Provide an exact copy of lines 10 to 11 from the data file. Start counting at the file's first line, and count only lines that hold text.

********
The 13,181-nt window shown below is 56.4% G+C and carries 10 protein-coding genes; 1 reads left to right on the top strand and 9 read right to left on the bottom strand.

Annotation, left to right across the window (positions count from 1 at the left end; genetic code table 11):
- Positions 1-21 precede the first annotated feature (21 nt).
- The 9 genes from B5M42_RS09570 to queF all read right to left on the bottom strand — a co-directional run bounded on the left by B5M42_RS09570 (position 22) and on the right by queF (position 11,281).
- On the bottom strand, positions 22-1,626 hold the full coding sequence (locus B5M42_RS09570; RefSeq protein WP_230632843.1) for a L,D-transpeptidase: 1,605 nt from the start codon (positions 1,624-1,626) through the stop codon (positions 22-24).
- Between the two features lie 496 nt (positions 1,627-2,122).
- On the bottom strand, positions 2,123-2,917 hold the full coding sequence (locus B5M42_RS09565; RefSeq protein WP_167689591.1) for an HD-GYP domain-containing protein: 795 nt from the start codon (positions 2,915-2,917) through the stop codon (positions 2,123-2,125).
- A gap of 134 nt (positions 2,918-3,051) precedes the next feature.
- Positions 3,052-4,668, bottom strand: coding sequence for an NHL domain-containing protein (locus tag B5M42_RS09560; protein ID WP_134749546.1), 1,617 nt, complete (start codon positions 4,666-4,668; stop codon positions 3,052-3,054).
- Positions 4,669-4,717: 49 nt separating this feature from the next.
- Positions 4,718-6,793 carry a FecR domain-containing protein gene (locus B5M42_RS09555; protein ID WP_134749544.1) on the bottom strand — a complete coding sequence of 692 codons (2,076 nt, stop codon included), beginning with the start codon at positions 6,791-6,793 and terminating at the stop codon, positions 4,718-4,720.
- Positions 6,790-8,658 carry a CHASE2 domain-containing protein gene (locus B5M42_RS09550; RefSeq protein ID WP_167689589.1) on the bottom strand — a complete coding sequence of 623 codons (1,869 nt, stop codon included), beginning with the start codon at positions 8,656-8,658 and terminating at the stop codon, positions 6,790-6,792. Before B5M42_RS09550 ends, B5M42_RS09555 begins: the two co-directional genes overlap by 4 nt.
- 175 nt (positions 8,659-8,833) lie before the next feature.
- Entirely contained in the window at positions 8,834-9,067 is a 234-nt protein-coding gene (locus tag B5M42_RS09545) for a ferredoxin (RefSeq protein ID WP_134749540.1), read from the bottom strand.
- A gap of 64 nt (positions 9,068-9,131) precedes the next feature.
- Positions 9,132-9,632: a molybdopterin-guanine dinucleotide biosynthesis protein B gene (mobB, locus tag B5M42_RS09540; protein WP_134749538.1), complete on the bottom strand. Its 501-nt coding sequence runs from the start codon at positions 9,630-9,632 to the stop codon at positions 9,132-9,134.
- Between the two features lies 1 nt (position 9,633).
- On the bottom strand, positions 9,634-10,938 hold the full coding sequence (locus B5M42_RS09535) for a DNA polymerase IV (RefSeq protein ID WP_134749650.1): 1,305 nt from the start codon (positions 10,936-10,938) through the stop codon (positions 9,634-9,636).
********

- Positions 4,669-4,717: 49 nt separating this feature from the next.
- Positions 4,718-6,793 carry a FecR domain-containing protein gene (locus B5M42_RS09555; protein ID WP_134749544.1) on the bottom strand — a complete coding sequence of 692 codons (2,076 nt, stop codon included), beginning with the start codon at positions 6,791-6,793 and terminating at the stop codon, positions 4,718-4,720.